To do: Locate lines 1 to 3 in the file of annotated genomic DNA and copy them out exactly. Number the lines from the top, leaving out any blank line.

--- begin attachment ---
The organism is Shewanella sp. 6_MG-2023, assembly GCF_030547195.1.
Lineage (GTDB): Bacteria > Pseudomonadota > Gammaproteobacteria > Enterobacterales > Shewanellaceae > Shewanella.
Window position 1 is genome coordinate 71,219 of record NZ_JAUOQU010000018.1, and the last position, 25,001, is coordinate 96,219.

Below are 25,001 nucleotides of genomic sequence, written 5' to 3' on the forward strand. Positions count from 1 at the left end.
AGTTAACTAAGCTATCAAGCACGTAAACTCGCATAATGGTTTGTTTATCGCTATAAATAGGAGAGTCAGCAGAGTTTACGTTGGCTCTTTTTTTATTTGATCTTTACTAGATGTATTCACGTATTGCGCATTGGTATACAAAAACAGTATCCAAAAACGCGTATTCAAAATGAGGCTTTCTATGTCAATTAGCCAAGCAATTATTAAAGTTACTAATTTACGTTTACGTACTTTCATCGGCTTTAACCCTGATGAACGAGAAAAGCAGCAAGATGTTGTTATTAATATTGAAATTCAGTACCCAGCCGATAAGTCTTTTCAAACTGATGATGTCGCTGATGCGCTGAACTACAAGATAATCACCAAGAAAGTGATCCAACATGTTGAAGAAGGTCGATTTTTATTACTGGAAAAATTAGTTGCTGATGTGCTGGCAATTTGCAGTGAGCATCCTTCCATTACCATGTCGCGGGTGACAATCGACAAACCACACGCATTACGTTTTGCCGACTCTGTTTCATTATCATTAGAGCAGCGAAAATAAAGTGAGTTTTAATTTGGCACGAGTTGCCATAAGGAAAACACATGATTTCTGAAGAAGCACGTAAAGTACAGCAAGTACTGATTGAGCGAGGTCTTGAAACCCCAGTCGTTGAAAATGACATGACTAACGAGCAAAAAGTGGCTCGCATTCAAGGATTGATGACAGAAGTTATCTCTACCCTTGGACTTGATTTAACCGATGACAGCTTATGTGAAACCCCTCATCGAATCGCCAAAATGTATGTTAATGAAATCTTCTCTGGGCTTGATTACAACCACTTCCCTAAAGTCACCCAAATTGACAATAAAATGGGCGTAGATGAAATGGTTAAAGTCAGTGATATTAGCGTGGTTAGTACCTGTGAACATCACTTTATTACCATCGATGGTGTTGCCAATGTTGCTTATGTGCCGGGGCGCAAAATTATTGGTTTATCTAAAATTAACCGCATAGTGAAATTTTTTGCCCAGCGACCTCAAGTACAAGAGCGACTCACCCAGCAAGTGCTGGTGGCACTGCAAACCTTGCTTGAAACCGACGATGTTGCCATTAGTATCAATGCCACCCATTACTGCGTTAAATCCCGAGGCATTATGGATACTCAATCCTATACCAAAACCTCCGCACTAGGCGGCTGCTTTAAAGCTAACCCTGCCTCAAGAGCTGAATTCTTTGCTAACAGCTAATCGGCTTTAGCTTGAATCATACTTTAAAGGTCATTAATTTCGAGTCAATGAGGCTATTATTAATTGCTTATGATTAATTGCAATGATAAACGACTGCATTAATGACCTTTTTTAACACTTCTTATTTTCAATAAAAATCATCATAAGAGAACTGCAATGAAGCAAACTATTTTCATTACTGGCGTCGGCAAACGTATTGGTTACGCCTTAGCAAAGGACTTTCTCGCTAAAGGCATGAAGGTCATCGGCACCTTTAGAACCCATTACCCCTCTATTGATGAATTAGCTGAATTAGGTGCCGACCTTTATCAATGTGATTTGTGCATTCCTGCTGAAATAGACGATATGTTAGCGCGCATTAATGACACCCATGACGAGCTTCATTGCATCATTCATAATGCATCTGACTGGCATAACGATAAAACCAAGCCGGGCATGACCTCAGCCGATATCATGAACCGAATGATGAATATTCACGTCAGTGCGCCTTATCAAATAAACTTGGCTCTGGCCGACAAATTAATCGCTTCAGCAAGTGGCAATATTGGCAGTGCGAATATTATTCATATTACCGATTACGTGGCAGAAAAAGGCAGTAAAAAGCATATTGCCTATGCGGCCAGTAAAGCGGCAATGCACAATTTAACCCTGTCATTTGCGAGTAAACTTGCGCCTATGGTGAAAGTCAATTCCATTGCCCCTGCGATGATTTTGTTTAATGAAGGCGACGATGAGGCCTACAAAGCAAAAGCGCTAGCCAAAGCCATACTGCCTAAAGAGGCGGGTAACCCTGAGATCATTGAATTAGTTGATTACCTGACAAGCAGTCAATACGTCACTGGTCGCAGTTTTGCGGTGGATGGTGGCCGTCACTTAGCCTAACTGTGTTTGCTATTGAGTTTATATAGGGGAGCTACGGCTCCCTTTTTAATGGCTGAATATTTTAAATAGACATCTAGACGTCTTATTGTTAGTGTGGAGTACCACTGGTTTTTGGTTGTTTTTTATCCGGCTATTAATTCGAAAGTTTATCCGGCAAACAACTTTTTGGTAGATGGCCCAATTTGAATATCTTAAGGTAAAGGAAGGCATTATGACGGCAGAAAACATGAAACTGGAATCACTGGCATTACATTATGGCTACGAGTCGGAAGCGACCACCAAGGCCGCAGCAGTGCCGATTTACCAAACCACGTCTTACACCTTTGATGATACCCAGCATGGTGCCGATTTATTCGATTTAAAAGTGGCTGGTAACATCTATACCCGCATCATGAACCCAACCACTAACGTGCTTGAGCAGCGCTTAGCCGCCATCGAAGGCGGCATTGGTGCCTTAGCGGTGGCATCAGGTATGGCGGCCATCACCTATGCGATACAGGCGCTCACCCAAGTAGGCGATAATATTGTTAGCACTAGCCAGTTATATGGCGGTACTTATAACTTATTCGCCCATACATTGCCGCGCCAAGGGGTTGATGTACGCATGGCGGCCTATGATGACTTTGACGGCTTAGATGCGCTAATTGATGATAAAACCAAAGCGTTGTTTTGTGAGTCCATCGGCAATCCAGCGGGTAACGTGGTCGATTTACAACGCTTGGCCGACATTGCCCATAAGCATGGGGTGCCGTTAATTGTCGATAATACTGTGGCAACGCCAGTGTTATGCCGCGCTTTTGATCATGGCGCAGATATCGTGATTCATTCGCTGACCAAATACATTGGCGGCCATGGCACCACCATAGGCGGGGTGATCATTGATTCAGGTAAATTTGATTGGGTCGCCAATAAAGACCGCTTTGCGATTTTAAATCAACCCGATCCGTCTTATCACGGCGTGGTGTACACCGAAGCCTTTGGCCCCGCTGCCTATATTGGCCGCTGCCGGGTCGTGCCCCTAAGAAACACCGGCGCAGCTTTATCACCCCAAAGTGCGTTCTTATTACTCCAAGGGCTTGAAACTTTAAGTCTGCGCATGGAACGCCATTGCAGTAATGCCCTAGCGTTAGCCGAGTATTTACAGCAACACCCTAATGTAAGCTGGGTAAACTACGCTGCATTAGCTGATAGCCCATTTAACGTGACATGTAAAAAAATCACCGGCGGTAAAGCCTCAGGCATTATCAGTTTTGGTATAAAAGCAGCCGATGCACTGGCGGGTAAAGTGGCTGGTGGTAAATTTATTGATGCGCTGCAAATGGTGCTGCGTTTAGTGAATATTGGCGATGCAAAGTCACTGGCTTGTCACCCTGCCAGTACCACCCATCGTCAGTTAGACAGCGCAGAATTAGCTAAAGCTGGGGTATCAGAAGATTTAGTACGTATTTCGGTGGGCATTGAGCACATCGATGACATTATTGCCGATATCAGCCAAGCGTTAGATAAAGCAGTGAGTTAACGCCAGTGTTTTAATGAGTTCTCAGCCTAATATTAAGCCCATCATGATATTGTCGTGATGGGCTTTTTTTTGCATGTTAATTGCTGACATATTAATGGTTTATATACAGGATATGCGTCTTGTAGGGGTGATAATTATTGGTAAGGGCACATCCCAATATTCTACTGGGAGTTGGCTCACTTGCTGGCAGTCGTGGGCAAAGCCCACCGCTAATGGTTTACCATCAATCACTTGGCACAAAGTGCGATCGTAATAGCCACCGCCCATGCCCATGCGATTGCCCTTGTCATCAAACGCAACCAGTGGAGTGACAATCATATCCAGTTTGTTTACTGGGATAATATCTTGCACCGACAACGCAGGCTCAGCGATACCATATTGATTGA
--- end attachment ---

The organism is Shewanella sp. 6_MG-2023, assembly GCF_030547195.1.
Lineage (GTDB): Bacteria > Pseudomonadota > Gammaproteobacteria > Enterobacterales > Shewanellaceae > Shewanella.
Window position 1 is genome coordinate 71,219 of record NZ_JAUOQU010000018.1, and the last position, 25,001, is coordinate 96,219.